The more we use recycled plastics, the better off we will all be.

How Do You Dispose of Plastic Hangers?

Since it is complicated to dispose of plastic hangers, your best option would be to use them for as long as possible. As you continue using plastic hangers, especially the ones that you get from buying new clothes, you are helping keep plastic off the land and the oceans, too. A portion of plastic waste on land eventually finds itself in the ocean, and there are countless garbage dumps all over the world with mountains of plastic waste and nowhere to go.

Now, if you have old hangers that are begging to be recycled, there are some guidelines:
  • Check if the hangers have numbers that correspond to their resin. Most hangers don’t. If you do find a number, like a six or seven, then that’s good news – you can drop off the hangers in a curbside recycling bin marked with the correct number. If not, then the hanger may be manufactured with something like compacted Styrofoam, which is recyclable. Still, no one ever recycles because they’re bulky and expensive to recover in the first place.
  • Old hangers that are unrecyclable will not be melted and recycled at all. Don’t think that just because you tossed the plastic into the recycling bin that they’re going to recycle the stuff all the same. What happens to plastics that cannot be recycled? Depending on the state or city, these are either dumped or incinerated. Incineration isn’t the answer at all, as it creates air pollution and leaves a massive, gaping carbon footprint in the process.
  • If you have many hangers at home from fashion houses and clothing stores, these are likely made of polystyrene. You need to break off the metal part of these hangers first before recycling them. Otherwise, they’re going to be thrown out because materials recovery facilities can only process plastics, not wood, and certainly not metals.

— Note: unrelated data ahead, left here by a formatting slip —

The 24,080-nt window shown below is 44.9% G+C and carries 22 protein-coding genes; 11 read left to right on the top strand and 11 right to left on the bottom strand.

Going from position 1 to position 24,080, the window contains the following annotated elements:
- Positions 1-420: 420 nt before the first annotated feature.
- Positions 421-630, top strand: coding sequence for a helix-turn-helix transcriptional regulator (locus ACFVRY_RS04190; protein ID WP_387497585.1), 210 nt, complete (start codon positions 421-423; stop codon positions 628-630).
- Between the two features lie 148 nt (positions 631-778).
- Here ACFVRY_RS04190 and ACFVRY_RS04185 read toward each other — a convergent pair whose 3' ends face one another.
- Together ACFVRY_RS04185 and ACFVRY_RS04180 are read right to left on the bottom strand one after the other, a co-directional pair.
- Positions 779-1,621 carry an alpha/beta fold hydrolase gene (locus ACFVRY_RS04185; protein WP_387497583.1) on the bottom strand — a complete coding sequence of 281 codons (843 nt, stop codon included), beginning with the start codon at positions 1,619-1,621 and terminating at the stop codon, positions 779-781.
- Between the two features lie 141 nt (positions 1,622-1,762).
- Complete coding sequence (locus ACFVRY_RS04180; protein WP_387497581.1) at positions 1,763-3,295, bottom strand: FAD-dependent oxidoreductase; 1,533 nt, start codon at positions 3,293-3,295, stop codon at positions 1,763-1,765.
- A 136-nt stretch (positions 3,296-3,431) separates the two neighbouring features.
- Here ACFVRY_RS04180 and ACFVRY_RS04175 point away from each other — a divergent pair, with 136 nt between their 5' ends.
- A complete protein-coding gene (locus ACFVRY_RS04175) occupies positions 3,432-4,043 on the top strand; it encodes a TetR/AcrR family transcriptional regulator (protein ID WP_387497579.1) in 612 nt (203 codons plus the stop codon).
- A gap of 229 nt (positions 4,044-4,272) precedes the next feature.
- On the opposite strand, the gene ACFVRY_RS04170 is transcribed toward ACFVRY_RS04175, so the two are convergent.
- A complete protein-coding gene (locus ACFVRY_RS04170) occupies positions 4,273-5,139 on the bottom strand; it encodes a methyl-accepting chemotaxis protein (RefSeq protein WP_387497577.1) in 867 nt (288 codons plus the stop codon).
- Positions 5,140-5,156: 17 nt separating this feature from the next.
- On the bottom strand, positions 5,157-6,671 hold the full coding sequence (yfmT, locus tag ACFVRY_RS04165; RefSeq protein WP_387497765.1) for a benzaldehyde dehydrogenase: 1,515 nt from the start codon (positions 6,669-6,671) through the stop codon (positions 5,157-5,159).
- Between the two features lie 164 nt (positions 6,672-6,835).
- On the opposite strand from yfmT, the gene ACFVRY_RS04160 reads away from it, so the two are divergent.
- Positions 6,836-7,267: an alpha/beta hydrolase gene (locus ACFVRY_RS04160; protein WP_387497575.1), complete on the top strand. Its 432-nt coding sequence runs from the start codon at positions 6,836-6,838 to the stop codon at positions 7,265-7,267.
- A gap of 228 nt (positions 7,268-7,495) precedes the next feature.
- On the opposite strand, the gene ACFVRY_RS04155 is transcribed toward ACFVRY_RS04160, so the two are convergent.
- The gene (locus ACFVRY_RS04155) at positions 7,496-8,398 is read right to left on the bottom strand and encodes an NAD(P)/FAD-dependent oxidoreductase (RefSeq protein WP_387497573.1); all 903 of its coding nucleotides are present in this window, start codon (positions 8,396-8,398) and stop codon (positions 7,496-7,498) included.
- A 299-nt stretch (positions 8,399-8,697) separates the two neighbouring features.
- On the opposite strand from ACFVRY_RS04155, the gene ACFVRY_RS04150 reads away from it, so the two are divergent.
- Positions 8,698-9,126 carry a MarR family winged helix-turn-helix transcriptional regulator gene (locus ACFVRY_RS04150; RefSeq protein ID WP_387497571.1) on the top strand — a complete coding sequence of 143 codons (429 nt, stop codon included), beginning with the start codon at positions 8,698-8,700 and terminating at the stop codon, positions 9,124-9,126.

• Whenever possible, buy hangers that are marked with TerraCycle. TerraCycle hangers are manufactured by a company that specializes in upcycling plastic products. They take plain plastic and turn the plastic into something of higher value. It’s a mix of recycling and manufacturing that’s good for the planet.
  • If your hangers are still in good condition, why not sell or donate them? Having other people use your hangers is a better option than having them dumped in a landfill – along with tons of other hangers that should have been recycled, upcycled, or otherwise just used again.

What Can I Do with Old Plastic Coat Hangers?

The best way to dispose of old plastic coat hangers is to check their recycling code, remove any metal parts and drop them off for recycling/materials recovery. Otherwise, you may want to get creative with them and use them in different ways at home.